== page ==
Mosul Movie Review – Is it worth watching?
There are certain movies, which are destined to be watched once in a blue moon, giving you that rush of emotions that you take to your bed with you. It stays for a long time in your memory, not on a daily basis, but at the back of your head, without even you realizing it. And then for your second watch, all those emotions come rushing back and serve you with a jolt of an experience.
Based on true events that had been taking place in the last few years, Mosul will take you on such a journey of emotions. The movie which goes by the city name itself ‘Mosul’, is a major city in Iraq, which has been under the control of ISIS for almost three years starting from 2014.
They were years of torture, rape, and murders that ripped apart the city, economically and structurally. Just as the events took place in reality, ‘Mosul’ is the story of the police crew from the city itself also known as the Ninevah SWAT team and their mission, wherein they attack an ISIS base.
Though only in the concluding scenes of the movie do we understand the real mission of the squad. Most part of the movie we see through the eyes of the young Kurdish police officer Kawa (Bilal Adam Bessa), who has been on job for a mere two months and is rescued by Major Jaseem(Suhail Dabbach) and his squad of Ninevah SWAT team.
The SWAT team only takes in those who have been injured or lost a family member to ISIS. Kawa who recently lost his uncle is offered a chance by Jaseem to be a part of the team, which Kawa realizes is his only chance at survival. It offers varied insight into the life of the characters, the journey, and their struggles during the civil war.
Mosul: Direction, screenplay, and story writing
Scripting action-based thriller movies are nothing new for Matthew Michael Carnahan who has played World War Z, 21 Bridges, Deepwater Horizon, and other movies of the same genre, Matt Carnahan makes his directorial debut with Mosul. Producers Anthony Russo and Joe Russo are not at all new names for action movie enthusiasts.
Especially if you are a devotee of the Marvel Cinematic Universe, wherein they directed four major films including the Avengers Infinity War and Avengers Endgame, came across an article in the New Yorker back in 2017 titled “The Desperate Battle to Destroy ISIS” which gave rise to the idea of this story also being on the silver screen and not just on the pen to paper.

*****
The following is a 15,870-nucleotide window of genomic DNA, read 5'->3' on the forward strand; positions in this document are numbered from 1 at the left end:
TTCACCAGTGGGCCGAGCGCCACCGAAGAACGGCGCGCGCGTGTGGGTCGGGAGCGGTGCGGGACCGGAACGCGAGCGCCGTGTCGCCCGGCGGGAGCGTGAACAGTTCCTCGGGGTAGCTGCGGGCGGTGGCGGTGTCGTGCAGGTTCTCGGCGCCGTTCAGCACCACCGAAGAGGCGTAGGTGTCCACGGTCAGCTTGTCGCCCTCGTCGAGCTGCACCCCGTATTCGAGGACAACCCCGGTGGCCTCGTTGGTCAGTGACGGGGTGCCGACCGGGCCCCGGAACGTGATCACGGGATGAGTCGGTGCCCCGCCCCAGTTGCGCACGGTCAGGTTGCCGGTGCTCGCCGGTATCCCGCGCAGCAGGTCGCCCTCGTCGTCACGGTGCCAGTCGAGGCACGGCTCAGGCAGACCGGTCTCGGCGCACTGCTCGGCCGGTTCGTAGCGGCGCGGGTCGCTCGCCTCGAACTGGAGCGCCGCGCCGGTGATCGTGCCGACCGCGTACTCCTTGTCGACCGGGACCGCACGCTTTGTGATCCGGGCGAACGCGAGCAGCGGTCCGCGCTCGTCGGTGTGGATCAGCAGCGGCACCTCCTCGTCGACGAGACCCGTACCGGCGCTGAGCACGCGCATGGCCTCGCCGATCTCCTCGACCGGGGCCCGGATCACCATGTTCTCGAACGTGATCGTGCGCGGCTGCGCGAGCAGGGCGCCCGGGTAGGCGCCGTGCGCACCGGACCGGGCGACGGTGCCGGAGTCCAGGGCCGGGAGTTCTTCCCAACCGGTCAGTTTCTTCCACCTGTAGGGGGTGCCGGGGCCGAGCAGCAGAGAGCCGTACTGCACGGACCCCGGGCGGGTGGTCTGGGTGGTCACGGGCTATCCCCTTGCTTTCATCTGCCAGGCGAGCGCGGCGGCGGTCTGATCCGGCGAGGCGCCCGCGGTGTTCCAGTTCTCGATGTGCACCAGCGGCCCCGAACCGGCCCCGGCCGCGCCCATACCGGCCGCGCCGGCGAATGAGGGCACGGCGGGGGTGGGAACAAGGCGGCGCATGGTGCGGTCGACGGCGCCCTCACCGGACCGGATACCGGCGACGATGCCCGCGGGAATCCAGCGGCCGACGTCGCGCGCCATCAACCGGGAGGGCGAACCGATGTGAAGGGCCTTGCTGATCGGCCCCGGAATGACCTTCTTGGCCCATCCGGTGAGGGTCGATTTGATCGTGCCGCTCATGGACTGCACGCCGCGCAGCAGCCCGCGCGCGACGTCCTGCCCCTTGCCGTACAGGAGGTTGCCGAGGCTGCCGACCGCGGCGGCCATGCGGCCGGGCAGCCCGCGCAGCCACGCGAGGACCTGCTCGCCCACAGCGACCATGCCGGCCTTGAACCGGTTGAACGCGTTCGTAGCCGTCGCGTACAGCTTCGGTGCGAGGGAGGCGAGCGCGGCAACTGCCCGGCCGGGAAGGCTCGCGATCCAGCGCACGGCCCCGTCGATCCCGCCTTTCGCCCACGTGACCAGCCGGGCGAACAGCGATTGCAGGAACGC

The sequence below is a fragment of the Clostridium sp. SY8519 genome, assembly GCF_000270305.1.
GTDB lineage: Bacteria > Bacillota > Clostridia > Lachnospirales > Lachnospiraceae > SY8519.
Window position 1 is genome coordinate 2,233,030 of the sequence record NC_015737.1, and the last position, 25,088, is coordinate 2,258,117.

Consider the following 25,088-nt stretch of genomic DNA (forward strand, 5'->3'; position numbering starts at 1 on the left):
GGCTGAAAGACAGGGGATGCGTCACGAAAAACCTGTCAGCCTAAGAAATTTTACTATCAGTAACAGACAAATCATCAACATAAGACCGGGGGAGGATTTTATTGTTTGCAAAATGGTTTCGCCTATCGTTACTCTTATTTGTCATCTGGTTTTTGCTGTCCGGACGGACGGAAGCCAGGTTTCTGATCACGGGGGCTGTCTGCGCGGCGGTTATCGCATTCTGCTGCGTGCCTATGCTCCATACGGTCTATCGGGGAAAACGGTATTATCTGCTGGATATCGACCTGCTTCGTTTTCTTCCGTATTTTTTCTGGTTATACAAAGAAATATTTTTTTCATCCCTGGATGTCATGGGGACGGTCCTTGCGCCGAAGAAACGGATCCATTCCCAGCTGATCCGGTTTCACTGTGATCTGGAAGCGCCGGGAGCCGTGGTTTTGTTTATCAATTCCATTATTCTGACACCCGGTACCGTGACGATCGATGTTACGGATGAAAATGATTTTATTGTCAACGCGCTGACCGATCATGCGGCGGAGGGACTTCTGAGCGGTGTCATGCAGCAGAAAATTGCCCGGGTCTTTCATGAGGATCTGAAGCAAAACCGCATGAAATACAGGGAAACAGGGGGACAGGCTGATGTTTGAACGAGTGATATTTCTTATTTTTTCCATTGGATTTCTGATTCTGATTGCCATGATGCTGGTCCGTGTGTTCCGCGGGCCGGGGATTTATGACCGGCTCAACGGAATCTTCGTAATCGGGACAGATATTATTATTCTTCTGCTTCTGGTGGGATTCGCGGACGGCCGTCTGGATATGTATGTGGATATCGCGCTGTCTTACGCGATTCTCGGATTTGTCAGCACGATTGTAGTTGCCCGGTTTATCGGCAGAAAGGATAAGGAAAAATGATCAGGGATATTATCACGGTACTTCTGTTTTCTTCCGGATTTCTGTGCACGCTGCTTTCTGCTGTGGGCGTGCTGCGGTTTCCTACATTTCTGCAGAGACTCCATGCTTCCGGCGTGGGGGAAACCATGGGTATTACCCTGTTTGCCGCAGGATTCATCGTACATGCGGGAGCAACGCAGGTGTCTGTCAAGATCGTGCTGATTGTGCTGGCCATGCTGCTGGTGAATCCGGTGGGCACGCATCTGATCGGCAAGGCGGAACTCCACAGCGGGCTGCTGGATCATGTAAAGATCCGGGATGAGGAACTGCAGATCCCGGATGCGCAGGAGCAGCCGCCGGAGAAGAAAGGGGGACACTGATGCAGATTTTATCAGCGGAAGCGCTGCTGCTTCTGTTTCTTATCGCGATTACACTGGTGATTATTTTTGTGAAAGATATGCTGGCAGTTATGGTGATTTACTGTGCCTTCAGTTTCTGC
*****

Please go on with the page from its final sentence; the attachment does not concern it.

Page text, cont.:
The overall cinematography of the movie is exceptional, the way the camera pans out the opening scene showcasing the whole city that has been destruction just right away takes you into it.
To be able to film the movie at Mosul itself would have been the best option, but given the infrastructure and safety reasons Mosul was not ready for it, hence the whole movie was shot in Morocco which had more proficient facilities. The whole movie runs in and around the city which is a total battleground with wrecked buildings, burnt vehicles, shattered and smashed infrastructures, innocent dead bodies with blood scattered all over the place, heavy machinery and military bases, and a few more corpses to complete the whole scene.
To set up such a structure for a movie set week in week out is sublime. In such a war-based film the background and the site will acquaint the viewer with the mood of the characters and basically, the whole movie itself and Matt Carnahan has done that job exceptionally well. The roles played and the acting is both admirable.
We see Suhail Dabbach and Adam Bessa in lead roles who have done justice to their characters. Suhail Dabbach as Major Jaseem is like a father figure to the group and oh how well a father he has been to them all. He leads the team with an example, as fierce and relentless he might be, we also see his emotional sides in particular scenes. There are a couple of high intense scenes that will have you so engrossed.
One particular scene is the one that is portrayed in the trailer as well where Jaseem is seen talking to two young boys about their whereabouts so as to take them to safety. Another such scene can be found where the SWAT team trades cigarettes for bullets from the Iranian soldiers and there is a brief exchange of potent words and actions between Major Jaseem and Colonel Kaveh. The action scenes have been well choreographed, though they aren’t something that we might’ve already not seen it’s very real in its nature; and the drama is profound.
There isn’t much of a back story and the movie just gets into it, hence the same could be said about the character development, apart from the lead two or three roles we don’t see a lot of insight into the other characters. In the beginning stages of the movie a bit of randomness to the scenes can be found, like a Call Of Duty game where you just know your next target, you take them down and you move forward.
But as the climax hits and the story comes to an end, everything just fits together like a jigsaw puzzle. There isn’t anything much wrong direction wise done by Matthew Carnahan, also with the factor of the genre and storyline of a warzone, you cannot hope to expect much more from the debutant. In all it is a good watch for its genre, granting an encounter with the recent affairs.
Have you already watched Mosul? What are your thoughts on the movie? Let us know in the comment section below, and we will get back to you with amazing movies and shows. Until then, happy binge-watching. Stay safe!
Background score: 4/5
Overall ratings: 7/10